As you might expect, olives grown in cooler areas where there is more moisture (rainfall and dew) exhibit leaner, more restrained characteristics.  This doesn’t however mean that great oil can now be made in Iceland – you need a minimum amount of sunshine to make your Extra Virgin Olive Oil taste remarkable, similarly to tomatoes or stone fruit.

Olive trees are sensitive to winter freeze (the Casaliva cultivar is more resistant to cold, hence being grown in the Garda region).  It is also easier to farm organically where the climate is more stable and less chemical sprays are required to keep the trees healthy.



Here’s the thing – all olives are green.  When they become fully mature, they turn black.
Olive maturity at the time of harvest is a major factor in flavour and quality: olives harvested earlier (green olives) feature more bitter, grassy characteristics, with lower yields and with the highest anti-oxidant content.  The oil is a much more intense green colour and has a longer shelf-life.  In terms of production, milling can take longer with green olives (a longer malaxation - the action of slowly churning milled olives to release droplets of oil - is needed and can be more complicated) but the results are far superior!  Don’t choose olive oil from over mature fruit: it lacks all the potential goodness and flavour.



People who care passionately about what they make and follow it personally every day have the capacity to create products with far higher quality, with integrity, and that taste of where they come from.  They are also able to do this by caring for the environment they inhabit.


This box contains 6 bottles of extra virgin olive oil made exclusively by Frantoio di Riva from groves on the banks of lake Garda.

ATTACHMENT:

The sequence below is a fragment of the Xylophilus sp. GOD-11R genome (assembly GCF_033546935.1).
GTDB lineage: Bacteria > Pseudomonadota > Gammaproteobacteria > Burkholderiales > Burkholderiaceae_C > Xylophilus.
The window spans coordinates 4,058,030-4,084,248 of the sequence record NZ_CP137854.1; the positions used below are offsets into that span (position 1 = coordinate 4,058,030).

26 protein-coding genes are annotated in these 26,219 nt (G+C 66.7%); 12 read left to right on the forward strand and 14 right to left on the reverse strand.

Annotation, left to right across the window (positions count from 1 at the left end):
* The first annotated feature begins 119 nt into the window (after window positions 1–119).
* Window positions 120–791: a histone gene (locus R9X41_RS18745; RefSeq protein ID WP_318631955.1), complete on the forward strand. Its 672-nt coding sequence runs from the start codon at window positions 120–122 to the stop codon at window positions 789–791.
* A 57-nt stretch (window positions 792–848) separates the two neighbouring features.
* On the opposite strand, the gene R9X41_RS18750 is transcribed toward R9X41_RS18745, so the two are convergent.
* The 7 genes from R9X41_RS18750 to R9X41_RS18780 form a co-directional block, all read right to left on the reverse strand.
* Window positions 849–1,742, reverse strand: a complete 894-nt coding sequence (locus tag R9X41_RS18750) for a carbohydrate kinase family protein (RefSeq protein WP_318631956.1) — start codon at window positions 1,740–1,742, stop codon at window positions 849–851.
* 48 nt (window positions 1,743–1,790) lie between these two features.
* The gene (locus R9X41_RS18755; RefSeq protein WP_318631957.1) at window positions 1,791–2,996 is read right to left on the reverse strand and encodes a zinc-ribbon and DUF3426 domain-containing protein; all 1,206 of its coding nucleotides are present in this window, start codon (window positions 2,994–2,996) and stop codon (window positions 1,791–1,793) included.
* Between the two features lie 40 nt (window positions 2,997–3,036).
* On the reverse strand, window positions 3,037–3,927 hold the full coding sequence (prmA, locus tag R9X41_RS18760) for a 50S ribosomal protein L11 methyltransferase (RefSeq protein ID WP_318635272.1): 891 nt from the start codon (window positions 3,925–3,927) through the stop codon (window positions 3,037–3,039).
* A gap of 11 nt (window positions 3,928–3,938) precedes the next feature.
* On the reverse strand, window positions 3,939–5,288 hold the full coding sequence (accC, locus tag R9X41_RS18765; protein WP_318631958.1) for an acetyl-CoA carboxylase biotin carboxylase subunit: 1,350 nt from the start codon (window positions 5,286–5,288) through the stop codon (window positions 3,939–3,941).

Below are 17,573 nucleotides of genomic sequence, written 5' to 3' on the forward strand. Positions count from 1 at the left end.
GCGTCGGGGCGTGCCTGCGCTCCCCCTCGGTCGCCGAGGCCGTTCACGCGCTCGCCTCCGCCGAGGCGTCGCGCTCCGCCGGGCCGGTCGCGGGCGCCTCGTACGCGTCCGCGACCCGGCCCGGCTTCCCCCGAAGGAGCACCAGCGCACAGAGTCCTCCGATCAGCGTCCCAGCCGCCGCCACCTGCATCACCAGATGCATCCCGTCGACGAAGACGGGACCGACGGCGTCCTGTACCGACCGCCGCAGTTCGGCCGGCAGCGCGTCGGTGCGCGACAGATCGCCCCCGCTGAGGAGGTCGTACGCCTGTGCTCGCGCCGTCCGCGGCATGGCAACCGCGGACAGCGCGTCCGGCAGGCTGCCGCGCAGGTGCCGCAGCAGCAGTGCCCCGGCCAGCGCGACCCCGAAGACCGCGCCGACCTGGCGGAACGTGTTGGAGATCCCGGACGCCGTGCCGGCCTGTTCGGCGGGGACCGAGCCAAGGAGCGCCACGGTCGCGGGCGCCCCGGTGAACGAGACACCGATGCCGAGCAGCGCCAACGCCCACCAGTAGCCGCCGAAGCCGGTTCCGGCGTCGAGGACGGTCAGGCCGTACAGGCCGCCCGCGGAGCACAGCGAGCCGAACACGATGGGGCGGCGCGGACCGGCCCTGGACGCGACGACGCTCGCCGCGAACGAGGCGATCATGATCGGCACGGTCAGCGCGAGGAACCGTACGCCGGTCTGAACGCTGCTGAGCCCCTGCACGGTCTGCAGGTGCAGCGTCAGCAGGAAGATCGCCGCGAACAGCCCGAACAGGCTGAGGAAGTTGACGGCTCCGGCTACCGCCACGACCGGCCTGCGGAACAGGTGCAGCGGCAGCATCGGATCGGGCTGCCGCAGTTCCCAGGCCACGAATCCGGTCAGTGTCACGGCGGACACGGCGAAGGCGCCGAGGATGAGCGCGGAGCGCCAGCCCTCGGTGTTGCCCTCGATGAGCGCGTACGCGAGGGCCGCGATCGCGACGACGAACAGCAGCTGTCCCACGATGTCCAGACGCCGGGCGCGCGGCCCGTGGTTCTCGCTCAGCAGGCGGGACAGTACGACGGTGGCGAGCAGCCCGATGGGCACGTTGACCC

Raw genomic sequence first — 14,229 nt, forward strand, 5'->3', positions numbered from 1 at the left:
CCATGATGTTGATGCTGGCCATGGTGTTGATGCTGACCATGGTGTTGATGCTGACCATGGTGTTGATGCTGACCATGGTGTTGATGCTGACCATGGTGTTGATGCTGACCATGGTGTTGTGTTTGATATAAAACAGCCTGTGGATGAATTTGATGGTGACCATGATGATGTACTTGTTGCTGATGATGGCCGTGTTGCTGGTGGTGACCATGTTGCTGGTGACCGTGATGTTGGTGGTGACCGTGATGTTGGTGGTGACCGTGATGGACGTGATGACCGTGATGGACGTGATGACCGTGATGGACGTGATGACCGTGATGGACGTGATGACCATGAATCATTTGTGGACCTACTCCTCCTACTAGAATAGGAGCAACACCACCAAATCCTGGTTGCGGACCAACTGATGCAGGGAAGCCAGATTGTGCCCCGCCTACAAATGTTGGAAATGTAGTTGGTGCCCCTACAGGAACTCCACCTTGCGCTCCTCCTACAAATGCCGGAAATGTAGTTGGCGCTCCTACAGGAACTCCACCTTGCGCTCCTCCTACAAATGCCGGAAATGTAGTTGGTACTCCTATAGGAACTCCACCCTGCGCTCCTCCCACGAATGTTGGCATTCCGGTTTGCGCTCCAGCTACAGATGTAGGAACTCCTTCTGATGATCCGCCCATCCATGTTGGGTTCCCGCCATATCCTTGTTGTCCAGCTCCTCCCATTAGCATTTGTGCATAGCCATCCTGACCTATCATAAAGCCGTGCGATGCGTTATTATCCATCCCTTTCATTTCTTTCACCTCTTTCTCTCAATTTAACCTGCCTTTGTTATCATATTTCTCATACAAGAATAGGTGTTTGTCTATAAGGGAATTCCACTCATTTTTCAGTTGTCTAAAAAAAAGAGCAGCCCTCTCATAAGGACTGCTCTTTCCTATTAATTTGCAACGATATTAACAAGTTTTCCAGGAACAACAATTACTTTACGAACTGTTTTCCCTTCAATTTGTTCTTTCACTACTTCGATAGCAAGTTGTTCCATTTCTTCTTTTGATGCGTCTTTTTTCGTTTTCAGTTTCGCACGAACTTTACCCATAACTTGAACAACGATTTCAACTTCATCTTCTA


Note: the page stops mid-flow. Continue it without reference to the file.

Frantoio di Riva, 46°PARALLELO green label x 3 bottles (50cl)
Frantoio di Riva, 46°PARALLELO organic white label x 1 bottle (50cl)
Frantoio di Riva, 46°PARALLELO blue label x 1 bottle (50cl)
Frantoio di Riva, ULIVA Garda Trentino DOP x 1 bottle (50cl)

The Cultivated Olive Tree | Frantoi
The Olive Tree (olea europaea) has a place in history, infused in Mediterranean traditions. It has been harvested by humans for more than 8,000 years for its oil and its fruit.
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Frantoi - The Cultivated Olive Tree

The Cultivated Olive Tree

The Olive Tree (olea europaea) has a place in history, infused in Mediterranean traditions. It has been harvested by humans for more than 8,000 years for its oil and its fruit. The Olive tree thrives in warm sub tropical climates, benefits from moisture in the air and likes to have its feet in rocky, poor soil.

The first olives are said to have been harvested from low shrubs (or domesticated trees) in Syria and Asia Minor and the Assyrians then discovered around the year 6000BC that this fruit could be pressed to produce flavourful oil.


Typically Olive trees are propagated from cut roots or branches, which are buried in the ground or are grafted on to existing olive trees.


The major growing areas today still skirt the Mediterranean. Other sub tropical growing areas of note tend to track great wine regions, including USA (particularly California), New Zealand, Australia, Chile, Argentina and South Africa.


The Olive tree benefits from cultivation, requiring an investment of time, will, knowledge and above all passion. Harvesting by hand in the cold early winter weeks and pruning in the chilly early spring are not for the faint hearted. If well tended, it can reward consecutive generations: we have even witnessed trees in Puglia that are said to be 3,500 years old.

``The olive tree is surely the richest gift of heaven``

Thomas Jefferson, 1813